21 August 2017

How do I pay a barrister?

Some of the most common questions people have about barristers are to do with fees and costs. It can sometimes be confusing how a barrister will be paid and what they will charge you for. The most important thing to know is that you are allowed to ask questions. If there is anything you do not understand about how you are going to be charged, talk to your solicitor or barrister about it.

How much will a barrister cost?

How will I be charged?

What is "client money" and why can a barrister not hold it?

When does a barrister need to be paid?

What items can I expect to see on my bill from a barrister?

What if I cannot afford a barrister?

When is someone eligible for legal aid?

 

How much will a barrister cost?


There is no standard amount that a barrister will charge. Barristers are allowed to set their own prices for their services. It is up to you to decide whether you think the price is reasonable, and whether you want to hire that particular barrister. If you are using the public access scheme, you may need to talk to more than one barrister to see what different prices are available.

When you instruct a barrister, they should make it clear to you at the outset how you will be charged, what it will cost and who will pay. If it is not clear you should ask your barrister further questions to make sure you know what the charges will be.

 

How will I be charged?


A barrister should discuss the way you will be charged, and if it is not clear you should ask for more information. There are a number of ways a barrister can charge for their services:

  • Fixed fee- this is when a barrister considers how much work they will have to do for you and how much this will cost. The barrister then gives you an overall amount that you will need to pay for the work they are doing.
  • Hourly rate- this is when a barrister will have a set rate they charge for each hour of work they do for you. They will then keep track of how many hours of work they have done for you, and this will be the final cost.
  • Conditional fee arrangement- this is when how much you need to pay will depend on whether you win your case. For example, the agreement may be that if you do not win, you do not have to pay the barrister, or you may have to pay a smaller fixed amount and only need to pay the rest if you win.

The Legal Ombudsman (LEO) has written a guide on what you should ask your lawyer about costs. The guide can be found on LEO's website.

 

What is "client money" and why can a barrister not hold it?


"Client money" is money held by a lawyer on behalf of a client. Solicitors' firms have client accounts where clients can pay in money in a way similar to a bank account, and that money is held for them by the firm. Solicitors' firms have protections in place to ensure that this money is not misused. They also have a compensation fund that will pay for any money a client loses. Barristers do not have the same protections in place and are not allowed to hold money in this way.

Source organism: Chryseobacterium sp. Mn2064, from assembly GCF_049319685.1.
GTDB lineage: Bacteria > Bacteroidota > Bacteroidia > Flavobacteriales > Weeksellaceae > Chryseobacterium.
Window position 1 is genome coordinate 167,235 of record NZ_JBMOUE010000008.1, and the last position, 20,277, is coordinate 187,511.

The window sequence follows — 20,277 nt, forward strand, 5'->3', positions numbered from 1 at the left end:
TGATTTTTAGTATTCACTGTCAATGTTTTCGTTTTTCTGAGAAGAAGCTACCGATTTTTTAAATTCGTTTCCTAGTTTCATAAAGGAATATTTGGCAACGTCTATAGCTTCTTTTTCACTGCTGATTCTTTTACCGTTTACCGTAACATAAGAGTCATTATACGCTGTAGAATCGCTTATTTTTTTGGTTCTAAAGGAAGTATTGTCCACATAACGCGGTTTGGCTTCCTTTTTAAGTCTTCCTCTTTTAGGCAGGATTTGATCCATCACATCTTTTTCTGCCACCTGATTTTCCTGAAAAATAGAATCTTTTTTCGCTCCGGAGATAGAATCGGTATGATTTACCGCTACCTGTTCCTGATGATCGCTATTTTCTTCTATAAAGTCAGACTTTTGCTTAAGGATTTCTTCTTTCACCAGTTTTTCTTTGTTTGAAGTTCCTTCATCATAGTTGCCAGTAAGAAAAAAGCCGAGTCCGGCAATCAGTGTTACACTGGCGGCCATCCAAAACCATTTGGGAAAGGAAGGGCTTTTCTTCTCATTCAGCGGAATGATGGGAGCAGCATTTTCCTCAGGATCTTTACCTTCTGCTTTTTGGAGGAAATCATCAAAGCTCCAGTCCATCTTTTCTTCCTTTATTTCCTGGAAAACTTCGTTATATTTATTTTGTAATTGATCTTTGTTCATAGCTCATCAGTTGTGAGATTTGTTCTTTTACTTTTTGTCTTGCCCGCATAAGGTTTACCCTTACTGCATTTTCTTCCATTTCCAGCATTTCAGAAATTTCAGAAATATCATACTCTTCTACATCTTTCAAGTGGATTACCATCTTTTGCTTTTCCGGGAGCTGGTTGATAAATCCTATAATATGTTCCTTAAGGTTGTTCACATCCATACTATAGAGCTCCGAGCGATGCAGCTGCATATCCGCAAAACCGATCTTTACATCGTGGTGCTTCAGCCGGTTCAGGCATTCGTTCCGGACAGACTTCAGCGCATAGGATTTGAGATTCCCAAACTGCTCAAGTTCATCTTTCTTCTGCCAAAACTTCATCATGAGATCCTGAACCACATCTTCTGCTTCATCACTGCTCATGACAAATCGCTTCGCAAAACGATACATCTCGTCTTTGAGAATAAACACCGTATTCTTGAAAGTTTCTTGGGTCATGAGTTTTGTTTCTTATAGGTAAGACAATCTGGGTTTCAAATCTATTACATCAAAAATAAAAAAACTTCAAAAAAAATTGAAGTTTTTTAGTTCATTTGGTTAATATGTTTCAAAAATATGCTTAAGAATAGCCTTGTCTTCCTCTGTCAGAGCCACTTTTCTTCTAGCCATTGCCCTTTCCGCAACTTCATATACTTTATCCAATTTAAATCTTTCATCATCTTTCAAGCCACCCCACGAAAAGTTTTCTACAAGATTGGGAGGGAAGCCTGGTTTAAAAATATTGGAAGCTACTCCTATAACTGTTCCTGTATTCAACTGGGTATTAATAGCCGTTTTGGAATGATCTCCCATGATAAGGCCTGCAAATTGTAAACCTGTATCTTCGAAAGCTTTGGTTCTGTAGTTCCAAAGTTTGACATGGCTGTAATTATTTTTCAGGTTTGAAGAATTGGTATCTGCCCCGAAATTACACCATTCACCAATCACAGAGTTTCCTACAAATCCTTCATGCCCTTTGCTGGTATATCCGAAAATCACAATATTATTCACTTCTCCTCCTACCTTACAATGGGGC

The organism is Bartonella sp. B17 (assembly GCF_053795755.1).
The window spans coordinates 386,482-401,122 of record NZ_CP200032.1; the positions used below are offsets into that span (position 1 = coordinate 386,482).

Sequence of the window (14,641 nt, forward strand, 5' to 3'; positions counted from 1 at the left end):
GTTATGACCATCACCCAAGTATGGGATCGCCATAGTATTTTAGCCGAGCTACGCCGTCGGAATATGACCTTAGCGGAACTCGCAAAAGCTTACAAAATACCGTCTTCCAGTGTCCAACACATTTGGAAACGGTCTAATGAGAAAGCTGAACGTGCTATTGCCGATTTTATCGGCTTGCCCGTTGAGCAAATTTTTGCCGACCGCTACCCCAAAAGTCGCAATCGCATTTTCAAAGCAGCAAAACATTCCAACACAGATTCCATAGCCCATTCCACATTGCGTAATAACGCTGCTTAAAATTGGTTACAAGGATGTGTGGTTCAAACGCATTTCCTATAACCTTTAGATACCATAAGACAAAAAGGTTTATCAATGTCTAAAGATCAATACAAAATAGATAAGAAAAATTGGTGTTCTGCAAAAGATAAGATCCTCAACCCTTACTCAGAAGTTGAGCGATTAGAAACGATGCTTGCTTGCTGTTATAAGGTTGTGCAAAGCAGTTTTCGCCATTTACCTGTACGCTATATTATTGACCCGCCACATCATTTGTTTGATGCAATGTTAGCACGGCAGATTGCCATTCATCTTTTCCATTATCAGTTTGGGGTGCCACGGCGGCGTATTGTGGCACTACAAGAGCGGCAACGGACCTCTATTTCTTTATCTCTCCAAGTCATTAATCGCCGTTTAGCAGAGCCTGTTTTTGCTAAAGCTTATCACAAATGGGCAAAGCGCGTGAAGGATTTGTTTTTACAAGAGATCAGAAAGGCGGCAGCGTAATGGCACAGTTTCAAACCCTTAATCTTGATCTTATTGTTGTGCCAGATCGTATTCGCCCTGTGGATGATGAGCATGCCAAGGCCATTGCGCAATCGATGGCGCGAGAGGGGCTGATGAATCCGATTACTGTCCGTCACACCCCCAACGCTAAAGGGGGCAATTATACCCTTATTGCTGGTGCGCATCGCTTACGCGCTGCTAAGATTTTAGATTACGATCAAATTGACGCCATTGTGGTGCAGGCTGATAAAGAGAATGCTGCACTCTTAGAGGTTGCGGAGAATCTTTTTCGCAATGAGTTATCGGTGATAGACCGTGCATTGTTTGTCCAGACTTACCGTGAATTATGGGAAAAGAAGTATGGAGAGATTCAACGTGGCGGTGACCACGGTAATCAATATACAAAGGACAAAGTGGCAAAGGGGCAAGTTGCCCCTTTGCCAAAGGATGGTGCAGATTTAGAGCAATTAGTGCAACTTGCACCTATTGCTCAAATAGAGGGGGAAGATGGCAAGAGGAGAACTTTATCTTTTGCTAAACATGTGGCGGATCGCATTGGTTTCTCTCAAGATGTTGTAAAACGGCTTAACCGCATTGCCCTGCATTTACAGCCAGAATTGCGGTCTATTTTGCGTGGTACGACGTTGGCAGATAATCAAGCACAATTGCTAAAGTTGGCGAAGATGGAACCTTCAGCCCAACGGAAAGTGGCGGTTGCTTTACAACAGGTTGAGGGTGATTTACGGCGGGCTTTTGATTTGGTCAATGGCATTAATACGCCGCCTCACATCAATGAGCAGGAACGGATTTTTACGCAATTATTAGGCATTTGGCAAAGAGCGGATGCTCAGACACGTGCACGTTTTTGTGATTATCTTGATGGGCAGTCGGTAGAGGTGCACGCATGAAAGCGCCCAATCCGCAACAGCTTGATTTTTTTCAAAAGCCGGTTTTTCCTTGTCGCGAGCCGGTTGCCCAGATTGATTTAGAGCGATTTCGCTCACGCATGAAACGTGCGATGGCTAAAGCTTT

When does a barrister need to be paid?


This depends on the way you are being charged and what has been agreed with your barrister. Usually, a barrister needs to be paid 30 days after they send out their invoice. But this may not always be the case. It is best to discuss when you will need to pay with your barrister or solicitor when you first instruct them to do work for you.

 

What items can I expect to see on my bill from a barrister?


Some common items you may see on a bill from your barrister include:

  • Attendance at court
  • Attendance at meetings or conferences
  • Drafting documents
  • Correspondence
  • Travel
  • Disbursements (this covers things such as a barrister paying to instruct an expert on a part of your case).

Barristers are required to keep records of the fees they charge and what they were for. You have the right to see these records.  If you are unsure about what a charge on your bill is for, your barrister should be able to provide you with information on what you have been charged for and why.

 

What if I cannot afford a barrister?


If you cannot afford a barrister, there are certain types of cases where you may be able to get legal aid. Legal aid means that the government will help you to meet the costs of legal advice and/or representation in a court or tribunal. More information can be found under the question "When is someone eligible for legal aid?" below.

The Bar Pro Bono Unit can also provide you with legal help if you cannot afford to pay. However, you will need to be referred to them by an advice agency such as the Citizens Advice Bureau, a Law Centre, your local MP  or a Legal Advice Clinic, so it would be best to speak to one of these organisations first. You can find more information about the Bar Pro Bono Unit on their website

 

When is someone eligible for legal aid?


To be able to get legal aid, you will usually need to be able to show that:

  • your case is eligible for legal aid;
  • the problem is serious;
  • you cannot afford to pay for legal costs.

The kind of situations you could get legal aid for include where:

  • you or your family are at risk of abuse or serious harm;
  • you are at risk of losing your home;
  • you have been accused of a crime, face prison or detention;
  • you are being discriminated against.

You will usually need to show that you cannot afford to pay for this help. You may have to pay some money towards the legal costs of your case or pay costs back later.

You can find more information on legal aid and how to apply on the gov.uk website

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